"So, Just snap your fingers and fix the USA" is the last line from the JibJab Media video shown at the Radio and Television Correspondents Association Dinner Friday night. President Obama is depicted as Superman with his campaign logo on his suit instead of the big "S."
This characterization is no surprise as even a creature from outer space visiting the U.S. could see there is a cult of Obama. But can he use his cult-like status to fix some of the big problems? That remains an open question. I believe he can if he is willing to expend some personal and political capital. One area that could use some attention is in the area of health care – not exactly breaking news.
It's not going to be cheap. Right now it looks as if it will cost about $1 trillion over 10 years to allow people to purchase health care (similar to the Massachusetts plan). If current figures are correct, then at least 95 percent of all Americans will be insured. This plan will also keep the health care industry intact as opposed to the single-payer option, which is the boogey man of the Right.
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To make this happen there has to be net savings over the long term. This means America must get healthier. We cannot sustain a health care system that is drained by preventable disease – often caused by our eating and exercise habits. I am old enough to remember how gym class changed in elementary school from "snatch the bacon" to real tough individual challenge. This change took place during the time of another president who relied heavily on the cult of personality, John F. Kennedy.
President Kennedy used his personality wisely by declaring, "The physical vigor of our citizens is one of America's most precious resources." Building on the Eisenhower administration's Council on Youth Fitness, President Kennedy challenged local and state authorities to develop ways of keeping youth fit. The Council sent recordings of "Chicken Fat," a six-minute audio work out record, to schools all over the country.
President Kennedy continued to use the sheer force of will and personal magnetism to get America moving by his call to the military and then to ordinary citizens to do a 50-mile hike in three days bringing back one of Teddy Roosevelt's favorite challenges. Although it does not seem that President Kennedy completed his own challenge, his brother Robert did. In fact, RFK completed it in February 1963 in cold weather in less than 18 hours. It fueled a fitness craze throughout the country.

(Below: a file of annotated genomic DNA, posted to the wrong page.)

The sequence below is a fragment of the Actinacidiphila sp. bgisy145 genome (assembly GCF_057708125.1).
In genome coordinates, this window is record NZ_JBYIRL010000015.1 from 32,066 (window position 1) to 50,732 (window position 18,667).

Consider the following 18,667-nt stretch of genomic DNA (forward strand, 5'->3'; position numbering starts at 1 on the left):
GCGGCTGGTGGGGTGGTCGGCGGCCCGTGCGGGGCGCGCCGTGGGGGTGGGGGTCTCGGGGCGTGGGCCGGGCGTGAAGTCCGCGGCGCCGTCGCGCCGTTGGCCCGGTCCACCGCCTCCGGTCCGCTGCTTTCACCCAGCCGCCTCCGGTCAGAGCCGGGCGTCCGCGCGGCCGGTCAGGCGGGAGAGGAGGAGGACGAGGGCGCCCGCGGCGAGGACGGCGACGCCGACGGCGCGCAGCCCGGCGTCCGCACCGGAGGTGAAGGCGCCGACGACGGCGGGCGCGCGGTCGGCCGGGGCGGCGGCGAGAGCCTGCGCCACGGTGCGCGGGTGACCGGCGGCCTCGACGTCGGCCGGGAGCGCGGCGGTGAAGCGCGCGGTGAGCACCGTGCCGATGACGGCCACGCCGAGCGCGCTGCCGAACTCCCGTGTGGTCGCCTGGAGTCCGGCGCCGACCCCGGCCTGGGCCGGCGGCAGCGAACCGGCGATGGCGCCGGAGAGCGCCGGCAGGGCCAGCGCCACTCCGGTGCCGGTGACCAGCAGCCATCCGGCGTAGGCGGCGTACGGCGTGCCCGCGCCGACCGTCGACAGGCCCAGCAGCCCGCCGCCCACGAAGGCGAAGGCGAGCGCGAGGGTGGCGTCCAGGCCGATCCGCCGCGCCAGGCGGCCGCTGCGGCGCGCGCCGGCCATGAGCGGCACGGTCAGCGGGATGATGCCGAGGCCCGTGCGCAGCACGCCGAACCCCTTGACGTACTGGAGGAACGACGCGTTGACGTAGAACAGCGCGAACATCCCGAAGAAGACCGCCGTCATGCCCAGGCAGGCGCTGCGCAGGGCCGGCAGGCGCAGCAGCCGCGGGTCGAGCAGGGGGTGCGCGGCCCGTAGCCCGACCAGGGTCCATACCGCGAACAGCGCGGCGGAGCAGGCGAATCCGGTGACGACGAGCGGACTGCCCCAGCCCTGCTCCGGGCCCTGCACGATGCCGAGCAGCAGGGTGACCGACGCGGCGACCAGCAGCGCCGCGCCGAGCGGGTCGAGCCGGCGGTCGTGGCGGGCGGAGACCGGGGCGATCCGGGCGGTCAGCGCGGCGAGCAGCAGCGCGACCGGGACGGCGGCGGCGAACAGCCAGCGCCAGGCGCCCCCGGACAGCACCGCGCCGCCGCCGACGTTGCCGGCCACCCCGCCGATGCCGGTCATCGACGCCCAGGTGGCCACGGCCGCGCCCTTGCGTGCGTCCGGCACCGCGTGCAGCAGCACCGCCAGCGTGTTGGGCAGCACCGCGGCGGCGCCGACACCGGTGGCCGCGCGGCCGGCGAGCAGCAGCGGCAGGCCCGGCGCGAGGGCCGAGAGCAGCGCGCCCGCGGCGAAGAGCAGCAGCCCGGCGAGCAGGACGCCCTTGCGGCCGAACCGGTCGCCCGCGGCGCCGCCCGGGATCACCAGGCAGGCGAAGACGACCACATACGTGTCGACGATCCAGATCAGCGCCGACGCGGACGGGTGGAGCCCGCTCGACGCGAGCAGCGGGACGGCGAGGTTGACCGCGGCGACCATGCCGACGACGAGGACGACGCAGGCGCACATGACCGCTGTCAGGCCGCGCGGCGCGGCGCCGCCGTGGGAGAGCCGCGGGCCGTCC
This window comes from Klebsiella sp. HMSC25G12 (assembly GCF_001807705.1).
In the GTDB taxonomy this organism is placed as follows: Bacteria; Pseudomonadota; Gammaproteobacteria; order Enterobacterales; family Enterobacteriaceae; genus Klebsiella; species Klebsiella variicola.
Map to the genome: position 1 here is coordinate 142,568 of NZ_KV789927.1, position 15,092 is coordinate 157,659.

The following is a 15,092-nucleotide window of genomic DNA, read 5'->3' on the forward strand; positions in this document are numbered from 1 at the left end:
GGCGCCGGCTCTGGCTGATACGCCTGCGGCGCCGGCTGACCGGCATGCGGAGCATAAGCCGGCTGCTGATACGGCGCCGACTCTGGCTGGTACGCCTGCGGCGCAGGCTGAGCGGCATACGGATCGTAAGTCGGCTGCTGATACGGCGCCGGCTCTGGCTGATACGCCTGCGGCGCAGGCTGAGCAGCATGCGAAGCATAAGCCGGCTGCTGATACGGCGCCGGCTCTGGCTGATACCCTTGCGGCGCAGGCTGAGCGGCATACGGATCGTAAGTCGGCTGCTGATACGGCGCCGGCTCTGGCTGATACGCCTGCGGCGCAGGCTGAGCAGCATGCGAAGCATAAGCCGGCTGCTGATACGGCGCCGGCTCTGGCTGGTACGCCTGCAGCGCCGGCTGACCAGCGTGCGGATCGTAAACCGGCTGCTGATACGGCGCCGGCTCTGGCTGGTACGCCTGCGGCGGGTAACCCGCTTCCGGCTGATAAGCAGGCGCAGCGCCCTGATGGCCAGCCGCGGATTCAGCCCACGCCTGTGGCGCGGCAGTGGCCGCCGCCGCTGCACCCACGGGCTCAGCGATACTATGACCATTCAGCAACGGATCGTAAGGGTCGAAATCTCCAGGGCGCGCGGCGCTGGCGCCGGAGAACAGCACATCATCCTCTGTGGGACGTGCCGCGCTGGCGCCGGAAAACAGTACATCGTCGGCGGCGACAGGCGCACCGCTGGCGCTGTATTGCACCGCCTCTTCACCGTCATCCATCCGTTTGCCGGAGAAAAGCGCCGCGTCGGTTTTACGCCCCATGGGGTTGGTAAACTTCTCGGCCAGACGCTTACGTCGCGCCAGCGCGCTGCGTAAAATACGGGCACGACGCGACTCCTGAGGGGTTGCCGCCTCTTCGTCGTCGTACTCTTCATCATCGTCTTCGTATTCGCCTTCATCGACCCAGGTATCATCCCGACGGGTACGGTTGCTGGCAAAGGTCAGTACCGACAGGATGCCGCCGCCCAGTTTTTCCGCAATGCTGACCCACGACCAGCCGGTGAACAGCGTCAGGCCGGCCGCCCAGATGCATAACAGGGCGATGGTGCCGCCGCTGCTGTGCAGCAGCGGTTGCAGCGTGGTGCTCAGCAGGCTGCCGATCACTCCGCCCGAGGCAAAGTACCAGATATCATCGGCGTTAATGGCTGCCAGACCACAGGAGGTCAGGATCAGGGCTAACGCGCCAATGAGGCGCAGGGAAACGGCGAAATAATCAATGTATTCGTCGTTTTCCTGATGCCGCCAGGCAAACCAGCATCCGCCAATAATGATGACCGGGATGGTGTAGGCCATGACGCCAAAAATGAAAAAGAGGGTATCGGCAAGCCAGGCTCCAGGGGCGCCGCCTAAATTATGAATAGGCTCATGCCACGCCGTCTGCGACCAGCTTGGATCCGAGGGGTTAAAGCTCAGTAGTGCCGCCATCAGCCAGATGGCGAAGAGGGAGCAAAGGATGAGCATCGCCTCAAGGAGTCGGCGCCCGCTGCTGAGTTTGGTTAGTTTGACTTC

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Fitness and money are linked. One easy way to keep health care costs down is to keep America fit. The Department of Health and Human Services, or HHS, issued a report titled, "Prevention Makes Common Cents." The report details the savings that can be made by preventative maintenance. The findings are clear: "One hundred and twenty-nine million U.S. adults are overweight or obese which cost the nation anywhere from $69 billion to $117 billion per year." Another factoid, the 17 million people with diabetes costs $132 billion per year, much of this disease preventable. Even if only half of the overweight people and half of the obese people could get healthy from diet and exercise, it would bring a savings of at least $100 billion a year. That would be enough to pay the $1 trillion over 10 years so that 95 percent of Americans could be insured.
This savings would be enough even before generic drugs; purchasing in bulk for drugs and equipment, and not having to practice defensive medicine by over ordering lab tests, or any of the other cost savings being proposed. Some states understand that simple fitness is going to save money in the state's bottom line. For instance, Mississippi's first lady, Marsha Barbour, is the
spokeswoman for the "Let's get Walkin' Mississippi" campaign, co-sponsored by Blue Cross Blue Shield. It doesn't even involve 50-mile hikes. And despite the fact that there are hotdog stands on every corner, residents of New York are considered healthier because they walk rather than drive.
All of this adds up to one thing: President Obama needs to get Americans moving and use his personality to do so. He can pay for his new health insurance program by these simple savings. One sure way to quiet the opposition is to take those noisy Republicans on a hike. Challenge them to the RFK 50-mile hike, and see how many of them are left standing.